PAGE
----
I was looking recently at some of my late Dad’s memorabilia when I was reminded of an event that shook our family to the core.
I’ve mentioned before that Dad was an avid punter and went to all Irish racecourses, as well as Aintree in England for the Grand National. On this occasion, in the late ’60s, Dad was in Navan, Co. Meath for the races there.
Late that night, our doorbell rang. I opened the door to see Dad, swaying badly, with scrapes, blood, and dirt on him. I got him into the living room where he subsided into his chair and said:
‘Pour me a Paddy(whisky) and some water. ‘
Naturally, I hurried to comply. He took a large swig and seemed to settle down some, but his hands were trembling.
I said: “I didn’t hear the car drive up. What happened?”
He took a while to respond, but pulled out his cigarette case and lit up. He pointed to the case and said ” This thing saved my life tonight”
Of course, I asked how and he told me that he had left Navan after the last race and was headed for home in the twilight. The Irish roads then weren’t well lit outside the cities, So he was driving carefully. Then he rounded a blind corner to find himself running under the rear of an illegally parked, unlit black truck. The front of the car crumpled back to the windscreen and showered him with glass. No 3-point seatbelts or airbags in that car either, just a lap belt, so he was jetted forward onto the steering column and severely thrown around.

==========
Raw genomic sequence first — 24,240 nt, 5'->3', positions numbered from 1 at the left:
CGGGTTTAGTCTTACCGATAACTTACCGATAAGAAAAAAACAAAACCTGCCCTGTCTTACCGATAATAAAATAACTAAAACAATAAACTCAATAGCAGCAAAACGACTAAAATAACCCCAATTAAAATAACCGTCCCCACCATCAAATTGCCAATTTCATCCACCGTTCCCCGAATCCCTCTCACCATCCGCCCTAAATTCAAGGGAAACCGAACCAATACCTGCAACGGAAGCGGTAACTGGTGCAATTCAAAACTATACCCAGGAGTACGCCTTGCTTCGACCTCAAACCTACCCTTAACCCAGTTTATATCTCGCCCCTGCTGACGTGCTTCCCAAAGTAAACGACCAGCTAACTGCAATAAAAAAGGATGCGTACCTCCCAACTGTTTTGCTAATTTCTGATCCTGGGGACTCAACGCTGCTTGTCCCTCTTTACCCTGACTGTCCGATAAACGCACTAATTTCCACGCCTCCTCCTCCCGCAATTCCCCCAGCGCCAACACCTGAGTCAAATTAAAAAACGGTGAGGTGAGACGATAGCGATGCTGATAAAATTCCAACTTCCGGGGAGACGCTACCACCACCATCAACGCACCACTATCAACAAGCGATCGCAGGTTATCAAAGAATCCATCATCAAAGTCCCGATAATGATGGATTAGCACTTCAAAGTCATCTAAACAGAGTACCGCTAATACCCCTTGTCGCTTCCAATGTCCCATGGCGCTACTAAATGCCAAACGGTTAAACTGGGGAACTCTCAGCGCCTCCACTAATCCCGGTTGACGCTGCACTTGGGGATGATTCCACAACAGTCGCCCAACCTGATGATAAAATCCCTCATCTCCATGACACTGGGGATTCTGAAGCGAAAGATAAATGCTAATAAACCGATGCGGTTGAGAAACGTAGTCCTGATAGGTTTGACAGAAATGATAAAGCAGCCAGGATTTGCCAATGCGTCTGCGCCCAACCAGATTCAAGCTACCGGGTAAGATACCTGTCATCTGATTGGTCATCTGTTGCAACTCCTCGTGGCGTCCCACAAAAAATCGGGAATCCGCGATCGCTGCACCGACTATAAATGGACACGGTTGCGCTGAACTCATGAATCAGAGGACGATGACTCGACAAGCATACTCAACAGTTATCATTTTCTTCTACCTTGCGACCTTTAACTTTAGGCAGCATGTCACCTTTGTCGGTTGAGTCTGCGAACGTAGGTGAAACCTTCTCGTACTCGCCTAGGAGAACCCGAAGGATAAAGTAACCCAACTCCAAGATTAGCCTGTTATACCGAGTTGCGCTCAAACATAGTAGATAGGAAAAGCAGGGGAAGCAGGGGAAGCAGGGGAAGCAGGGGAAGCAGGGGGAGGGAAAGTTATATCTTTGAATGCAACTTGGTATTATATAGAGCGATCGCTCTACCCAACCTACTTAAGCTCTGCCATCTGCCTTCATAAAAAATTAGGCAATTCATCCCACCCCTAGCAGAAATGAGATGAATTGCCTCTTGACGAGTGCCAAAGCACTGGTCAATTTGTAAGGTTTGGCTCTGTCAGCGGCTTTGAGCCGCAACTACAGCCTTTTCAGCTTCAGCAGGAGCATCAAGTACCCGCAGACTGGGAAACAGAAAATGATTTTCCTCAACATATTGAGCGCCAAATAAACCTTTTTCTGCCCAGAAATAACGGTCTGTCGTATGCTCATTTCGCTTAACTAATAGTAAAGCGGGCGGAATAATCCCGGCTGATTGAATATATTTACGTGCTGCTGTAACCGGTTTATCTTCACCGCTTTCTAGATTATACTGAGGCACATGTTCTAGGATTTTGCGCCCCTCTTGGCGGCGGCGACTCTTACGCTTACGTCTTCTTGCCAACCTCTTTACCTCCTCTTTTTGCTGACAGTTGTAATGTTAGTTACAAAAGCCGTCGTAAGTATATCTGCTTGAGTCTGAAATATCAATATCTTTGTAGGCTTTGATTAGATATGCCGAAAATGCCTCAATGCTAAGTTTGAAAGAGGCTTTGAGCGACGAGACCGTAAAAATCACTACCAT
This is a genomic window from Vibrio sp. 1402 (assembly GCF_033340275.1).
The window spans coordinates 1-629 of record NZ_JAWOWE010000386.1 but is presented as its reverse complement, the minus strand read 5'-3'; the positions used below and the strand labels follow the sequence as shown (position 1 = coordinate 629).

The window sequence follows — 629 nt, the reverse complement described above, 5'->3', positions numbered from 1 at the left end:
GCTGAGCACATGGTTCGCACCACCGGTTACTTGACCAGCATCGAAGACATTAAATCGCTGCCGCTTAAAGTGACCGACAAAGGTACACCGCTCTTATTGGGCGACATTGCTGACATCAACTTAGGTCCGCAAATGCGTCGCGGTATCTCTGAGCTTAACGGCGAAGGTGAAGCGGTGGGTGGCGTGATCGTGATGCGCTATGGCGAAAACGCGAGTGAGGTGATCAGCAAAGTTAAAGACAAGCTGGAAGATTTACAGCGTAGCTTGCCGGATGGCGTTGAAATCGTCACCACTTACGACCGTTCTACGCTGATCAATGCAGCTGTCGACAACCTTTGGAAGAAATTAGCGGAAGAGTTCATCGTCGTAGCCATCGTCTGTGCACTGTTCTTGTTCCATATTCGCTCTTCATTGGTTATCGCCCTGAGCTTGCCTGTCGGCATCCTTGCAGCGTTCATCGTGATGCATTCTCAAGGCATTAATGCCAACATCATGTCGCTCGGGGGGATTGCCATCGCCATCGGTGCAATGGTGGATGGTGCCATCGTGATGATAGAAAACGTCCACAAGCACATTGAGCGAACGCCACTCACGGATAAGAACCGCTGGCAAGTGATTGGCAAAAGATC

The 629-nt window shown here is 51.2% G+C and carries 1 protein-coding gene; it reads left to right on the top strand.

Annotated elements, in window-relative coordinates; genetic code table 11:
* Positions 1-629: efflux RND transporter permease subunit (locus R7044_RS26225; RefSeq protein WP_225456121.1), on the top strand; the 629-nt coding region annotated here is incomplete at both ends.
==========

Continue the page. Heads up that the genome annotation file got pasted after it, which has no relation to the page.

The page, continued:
Cars coming behind quickly stopped and got him out, cut up some, legs badly bruised, ankle wrenched, and clothes a mess. The police got him to Navan Hospital, where they patched him up and a racing pal drove him home.
“The car is totally wrecked, and I wouldn’t ever drive it again anyway, but thank God I’m not leaving your Mother a Widow! Yet.”
60 years later, I’m looking into my hands where that solid silver cigarette case now nestles, with the imprint of the car’s steering boss still there, instead of through my Dad’s chest.
Mom and us boys (and the theatrical World) enjoyed 20 more years of Dad because of it.